Terry v. SweeneyAnnotate this Case
420 S.W.2d 368 (1967)
Janet Lee TERRY, a Minor, by Robert Terry, Her Next Friend, Plaintiff-Respondent, v. Edward G. SWEENEY, Defendant-Appellant.
St. Louis Court of Appeals, Missouri.
September 19, 1967.
Motion for Rehearing or to Transfer Denied October 17, 1967.
*370 Morris, Wuestling & James, Hoffman & Shostak, St. Louis, for defendant-appellant.
Rooney, Webbe & Davidson, John J. Schlueter, Russell N. MacLeod, St. Louis, for plaintiff-respondent.
Motion for Rehearing or to Transfer to Supreme Court Denied October 17, 1967.
ANDERSON, Presiding Judge.
Plaintiff, Janet Lee Terry, a minor, by and through her next friend, Robert Terry, brought this suit against defendant, Edward G. Sweeney, for damages for personal injuries alleged to have been caused by defendant's negligence. The trial below resulted in a verdict for plaintiff in the sum of $5,000.00. Defendant has appealed from the judgment entered on said verdict.
Plaintiff's petition alleged that defendant was the owner of premises known and numbered as 3024 Minnesota Avenue, St. Louis, Missouri; that said premises were rented to various tenants, and in connection therewith defendant furnished, controlled and maintained a backyard which was used in common by all the tenants; that on August 18, 1964, plaintiff lived with her parents in said premises, and on said date defendant suffered, permitted and allowed a bed and springs to remain in the backyard of said premises, and as a result of defendant's carelessness and negligence, plaintiff was caused to be seriously and permanently injured. The act of negligence assigned which was submitted is as follows:"Defendant negligently and carelessly failed and omitted to remove said bed and springs from said yard when he knew or by the exercise of ordinary care should have known of the yard's hazardous and unsafe condition and the possibility of injury to plaintiff."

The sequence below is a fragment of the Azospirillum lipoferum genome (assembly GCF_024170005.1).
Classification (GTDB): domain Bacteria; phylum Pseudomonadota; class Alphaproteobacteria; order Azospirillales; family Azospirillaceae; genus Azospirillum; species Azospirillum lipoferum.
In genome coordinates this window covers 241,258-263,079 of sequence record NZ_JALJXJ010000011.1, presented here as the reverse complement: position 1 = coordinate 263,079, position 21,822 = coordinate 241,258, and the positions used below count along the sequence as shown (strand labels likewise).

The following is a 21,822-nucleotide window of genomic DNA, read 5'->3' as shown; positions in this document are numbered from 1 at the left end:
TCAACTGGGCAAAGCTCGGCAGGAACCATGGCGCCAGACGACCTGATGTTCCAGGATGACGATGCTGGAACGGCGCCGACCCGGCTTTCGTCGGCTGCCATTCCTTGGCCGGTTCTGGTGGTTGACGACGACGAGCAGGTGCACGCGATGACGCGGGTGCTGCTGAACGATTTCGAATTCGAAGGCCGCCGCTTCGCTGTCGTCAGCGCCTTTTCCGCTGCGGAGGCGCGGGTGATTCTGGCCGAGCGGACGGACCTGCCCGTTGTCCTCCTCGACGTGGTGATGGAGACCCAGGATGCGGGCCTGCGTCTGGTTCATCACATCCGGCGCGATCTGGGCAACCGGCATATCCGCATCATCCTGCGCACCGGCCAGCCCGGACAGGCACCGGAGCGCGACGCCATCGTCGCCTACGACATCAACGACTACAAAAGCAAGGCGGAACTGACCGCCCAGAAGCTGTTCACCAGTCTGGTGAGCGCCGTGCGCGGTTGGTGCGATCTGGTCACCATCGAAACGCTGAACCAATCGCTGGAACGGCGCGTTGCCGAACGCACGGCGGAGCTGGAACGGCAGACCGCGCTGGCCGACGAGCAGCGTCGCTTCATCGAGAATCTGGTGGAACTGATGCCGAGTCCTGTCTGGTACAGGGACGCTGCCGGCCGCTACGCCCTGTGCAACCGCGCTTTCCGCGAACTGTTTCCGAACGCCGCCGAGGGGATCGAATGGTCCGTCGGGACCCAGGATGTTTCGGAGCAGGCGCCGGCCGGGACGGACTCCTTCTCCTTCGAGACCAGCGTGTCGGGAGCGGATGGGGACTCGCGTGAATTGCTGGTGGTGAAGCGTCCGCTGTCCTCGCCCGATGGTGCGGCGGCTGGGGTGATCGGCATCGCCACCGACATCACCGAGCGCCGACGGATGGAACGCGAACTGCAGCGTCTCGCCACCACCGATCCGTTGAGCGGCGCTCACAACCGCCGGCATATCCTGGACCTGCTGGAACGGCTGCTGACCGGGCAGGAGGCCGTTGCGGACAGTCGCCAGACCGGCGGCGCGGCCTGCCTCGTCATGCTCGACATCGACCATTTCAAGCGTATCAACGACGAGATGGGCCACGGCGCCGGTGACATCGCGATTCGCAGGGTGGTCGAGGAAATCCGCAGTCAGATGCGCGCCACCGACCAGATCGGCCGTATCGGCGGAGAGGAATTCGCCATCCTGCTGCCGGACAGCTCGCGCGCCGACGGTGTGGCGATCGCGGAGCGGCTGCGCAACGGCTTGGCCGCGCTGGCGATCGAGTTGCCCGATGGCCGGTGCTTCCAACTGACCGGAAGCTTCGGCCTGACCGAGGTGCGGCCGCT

The petition then sets forth the injuries alleged to have been sustained by plaintiff as a result of defendant's said negligence. The prayer of the petition was for $25,000.00 and costs.
Defendant's answer was a general denial.
On August 18, 1964, defendant owned a four family dwelling at 3024 Minnesota Avenue in St. Louis. There was a backyard immediately to the rear of the building where children played every day during the summer months. One of the apartments in the building was occupied by Mrs. Marion Benka and her family. Mrs. Benka was hired by defendant to manage the property for him. It was her duty as manager to collect the rent, clean the apartments whenever a tenant moved, keep debris and hazards out of the yard and do general maintenance work around the building. For this work Mrs. Benka was paid two dollars every week and five dollars at the end of each month.
One of the apartments was occupied by the Terry family, which consisted of Robert Terry, the father, his wife, Shirley Ann, and their four children, one of whom was plaintiff, age six.
Mrs. Benka owned a rollaway bed which she used in her apartment. Sometime prior to August 17, 1964, she was given another bed that was in better condition than the one she had been using. The wires on the old bed were coming loose, and it was rusty. Mrs. Benka testified: "* * * If you didn't get the legs pulled out far enough, if you would step on one end of it, it would fold up, and I had occasion for it to fall down on myself when I sat on the end of it, it would fold under, and I was afraid my children would get hurt on it during the night sleeping on it, that it would fold up. It had some casters off it that damaged the floor."
About noon on August 17, 1964, Mrs. Benka removed the bed from her apartment. She intended to store it in the basement of the apartment building but was unable to do so because the basement steps were full of tools used in caring for the yard. She then folded the bed and placed it underneath the steps leading up to the back door of the house. The bed was not covered when it was placed there. Mrs. Benka testified that after placing the bed *371 under the steps she told the children not to get on the bed, because they could get a foot or hand caught in it or cut their hands on the spring; that it wasn't a toy and was not to be played with. She stated that when the children played they used the underneath part of the steps as a hiding place.